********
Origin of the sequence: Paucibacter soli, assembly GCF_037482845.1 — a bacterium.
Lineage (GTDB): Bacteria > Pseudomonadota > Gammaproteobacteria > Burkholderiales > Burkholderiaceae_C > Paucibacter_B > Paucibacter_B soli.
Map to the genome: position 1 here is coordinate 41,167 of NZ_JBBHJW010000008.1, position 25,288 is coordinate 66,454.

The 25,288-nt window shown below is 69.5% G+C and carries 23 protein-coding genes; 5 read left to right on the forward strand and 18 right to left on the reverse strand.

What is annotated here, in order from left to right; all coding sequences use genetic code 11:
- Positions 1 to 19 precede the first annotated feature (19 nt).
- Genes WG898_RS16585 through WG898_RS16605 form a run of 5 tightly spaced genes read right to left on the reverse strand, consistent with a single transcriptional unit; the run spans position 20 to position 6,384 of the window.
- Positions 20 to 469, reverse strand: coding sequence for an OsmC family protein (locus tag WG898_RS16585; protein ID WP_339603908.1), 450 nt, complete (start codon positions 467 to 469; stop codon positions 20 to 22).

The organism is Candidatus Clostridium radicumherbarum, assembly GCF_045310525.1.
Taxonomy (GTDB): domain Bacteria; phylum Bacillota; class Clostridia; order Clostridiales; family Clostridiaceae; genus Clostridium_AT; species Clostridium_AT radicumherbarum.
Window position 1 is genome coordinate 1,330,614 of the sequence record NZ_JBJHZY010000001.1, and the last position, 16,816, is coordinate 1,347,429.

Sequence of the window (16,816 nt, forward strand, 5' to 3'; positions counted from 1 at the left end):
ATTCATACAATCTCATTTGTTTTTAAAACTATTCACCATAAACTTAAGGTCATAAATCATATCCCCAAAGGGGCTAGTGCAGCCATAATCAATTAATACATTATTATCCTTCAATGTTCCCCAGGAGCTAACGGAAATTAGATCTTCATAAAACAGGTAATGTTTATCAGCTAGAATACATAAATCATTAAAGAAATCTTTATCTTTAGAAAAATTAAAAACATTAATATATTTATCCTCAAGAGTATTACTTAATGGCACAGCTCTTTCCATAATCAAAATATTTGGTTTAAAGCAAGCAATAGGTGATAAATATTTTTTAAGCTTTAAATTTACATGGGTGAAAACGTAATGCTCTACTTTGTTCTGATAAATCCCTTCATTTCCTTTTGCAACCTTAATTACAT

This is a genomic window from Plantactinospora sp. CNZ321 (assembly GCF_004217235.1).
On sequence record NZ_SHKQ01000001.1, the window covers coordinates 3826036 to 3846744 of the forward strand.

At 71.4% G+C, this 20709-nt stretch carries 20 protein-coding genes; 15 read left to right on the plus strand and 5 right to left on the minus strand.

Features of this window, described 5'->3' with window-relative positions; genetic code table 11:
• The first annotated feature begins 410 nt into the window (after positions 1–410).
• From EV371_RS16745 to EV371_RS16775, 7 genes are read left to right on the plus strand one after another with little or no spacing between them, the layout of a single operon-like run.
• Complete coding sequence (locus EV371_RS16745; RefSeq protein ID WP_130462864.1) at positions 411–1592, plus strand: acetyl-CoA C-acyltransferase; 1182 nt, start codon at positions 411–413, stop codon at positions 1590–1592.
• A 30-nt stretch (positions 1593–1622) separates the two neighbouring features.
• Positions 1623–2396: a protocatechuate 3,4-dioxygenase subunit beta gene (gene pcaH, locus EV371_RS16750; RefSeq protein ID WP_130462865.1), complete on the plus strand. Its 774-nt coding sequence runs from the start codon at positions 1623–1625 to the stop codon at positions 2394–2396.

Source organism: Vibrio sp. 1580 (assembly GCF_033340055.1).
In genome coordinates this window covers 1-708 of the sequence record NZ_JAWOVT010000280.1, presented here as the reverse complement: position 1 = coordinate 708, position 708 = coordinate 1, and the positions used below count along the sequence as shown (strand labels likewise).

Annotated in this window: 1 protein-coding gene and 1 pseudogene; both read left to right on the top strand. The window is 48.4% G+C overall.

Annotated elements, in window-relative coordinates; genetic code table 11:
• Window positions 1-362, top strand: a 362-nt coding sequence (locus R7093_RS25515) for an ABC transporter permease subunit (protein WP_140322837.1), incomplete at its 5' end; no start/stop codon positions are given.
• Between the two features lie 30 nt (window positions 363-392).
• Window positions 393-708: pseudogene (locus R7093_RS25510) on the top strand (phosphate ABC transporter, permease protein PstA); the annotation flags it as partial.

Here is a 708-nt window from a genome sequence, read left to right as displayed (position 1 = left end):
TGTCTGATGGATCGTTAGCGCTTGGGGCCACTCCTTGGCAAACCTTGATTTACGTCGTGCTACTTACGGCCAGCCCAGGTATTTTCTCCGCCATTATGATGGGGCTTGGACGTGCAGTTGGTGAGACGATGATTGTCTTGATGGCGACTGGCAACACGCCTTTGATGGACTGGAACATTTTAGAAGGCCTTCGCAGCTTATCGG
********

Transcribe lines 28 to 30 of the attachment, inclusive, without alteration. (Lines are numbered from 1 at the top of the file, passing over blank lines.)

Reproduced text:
• Between the two features lie 30 nt (window positions 363-392).
• Window positions 393-708: pseudogene (locus R7093_RS25510) on the top strand (phosphate ABC transporter, permease protein PstA); the annotation flags it as partial.

Here is a 708-nt window from a genome sequence, read left to right as displayed (position 1 = left end):